There are various factors which facilitate the development of osteoporotic fractures. The most significant of all these is low BMD, which accounts for 70% of bone fragility. However, there are other factors, independent of BMD, probably related to bone quality. It should also be taken into account that the mechanism related to the mechanical impact of falls also has a role in the development of fractures. A number of these factors interact in a complex way in each individual. The principal risk factors3 are listed and summarised in Table 2.

Fractures and mortality

The available data indicate, without a doubt, that one of the consequences of fractures is an increase in mortality, which depends on the type of fracture. This is especially high in hip and vertebral fractures28. In the cohort from Rochester, USA, it was found that the survival rate at 5 years from suffering a vertebral or hip fracture was 80% of that expected in men and women without fracture of a similar age29. But in more recent studies coming from the cohort from Dubbo, Australia, it has been found that there is an increase in mortality in all types of fracture, including after minor fractures in patients older than 75 years of age30. Mortality is higher immediately after the fracture and reduces over time. In the case of a hip fracture the increase in mortality remains high during at least 10 years, while for the remaining fractures it starts to reduce after 5 years. The causes of the mortality are not always directly related to the fractures, with associated diseases, disability, and immobility due to pain which may facilitate infections, appearing to be additional determinants.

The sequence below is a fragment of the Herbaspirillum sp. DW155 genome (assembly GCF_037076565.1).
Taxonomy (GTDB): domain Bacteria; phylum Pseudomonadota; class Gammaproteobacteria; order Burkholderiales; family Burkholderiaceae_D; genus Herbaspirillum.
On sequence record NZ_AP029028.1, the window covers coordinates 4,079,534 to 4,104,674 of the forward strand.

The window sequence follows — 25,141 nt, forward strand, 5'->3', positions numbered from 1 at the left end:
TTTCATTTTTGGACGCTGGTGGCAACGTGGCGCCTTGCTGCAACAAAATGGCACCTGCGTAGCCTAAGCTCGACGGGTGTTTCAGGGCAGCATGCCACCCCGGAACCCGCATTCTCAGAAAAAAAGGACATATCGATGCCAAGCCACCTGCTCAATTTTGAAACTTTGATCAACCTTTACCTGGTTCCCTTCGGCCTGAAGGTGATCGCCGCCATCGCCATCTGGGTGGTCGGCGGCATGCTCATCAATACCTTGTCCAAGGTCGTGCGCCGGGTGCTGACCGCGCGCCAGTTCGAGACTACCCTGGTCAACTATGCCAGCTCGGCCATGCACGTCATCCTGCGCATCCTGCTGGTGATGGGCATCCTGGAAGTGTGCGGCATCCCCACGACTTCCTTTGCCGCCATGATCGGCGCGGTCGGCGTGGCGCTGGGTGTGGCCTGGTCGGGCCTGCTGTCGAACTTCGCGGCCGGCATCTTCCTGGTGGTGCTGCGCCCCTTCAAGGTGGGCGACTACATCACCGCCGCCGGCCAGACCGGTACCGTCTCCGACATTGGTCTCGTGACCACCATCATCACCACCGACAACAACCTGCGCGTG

In hip fractures mortality is higher in men than in women and increases with age. As was expected, it is higher in patients with other concurrent diseases, with worse functional capacity before the fractures and with an increase in fragility31. Approximately 8% of men and 3% of women over 50 years of age die during hospitalisation. In the United Kingdom, survival after suffering a hip fracture is 63.3% in men against an expected 90.0%, and 74.9% in women against an expected 91.1%27. The risk of death is highest immediately after the fracture and reduces gradually with time, although it remains raised for 10 years after the fracture30. The cause of death is not usually attributed directly to the fracture, but to other concomitant diseases and to the fragile state of the patient31. One of the factors which influences a poor prognosis is the period of time which passes until a surgical intervention, since mortality increases when this is delayed beyond the second day32. In Spain, using data from the Ministry of Health, mortality during hospital admission due to a hip fracture is 8.4% for men and 4.8% for women33. Curiously, the mortality is higher in regions with cold climates.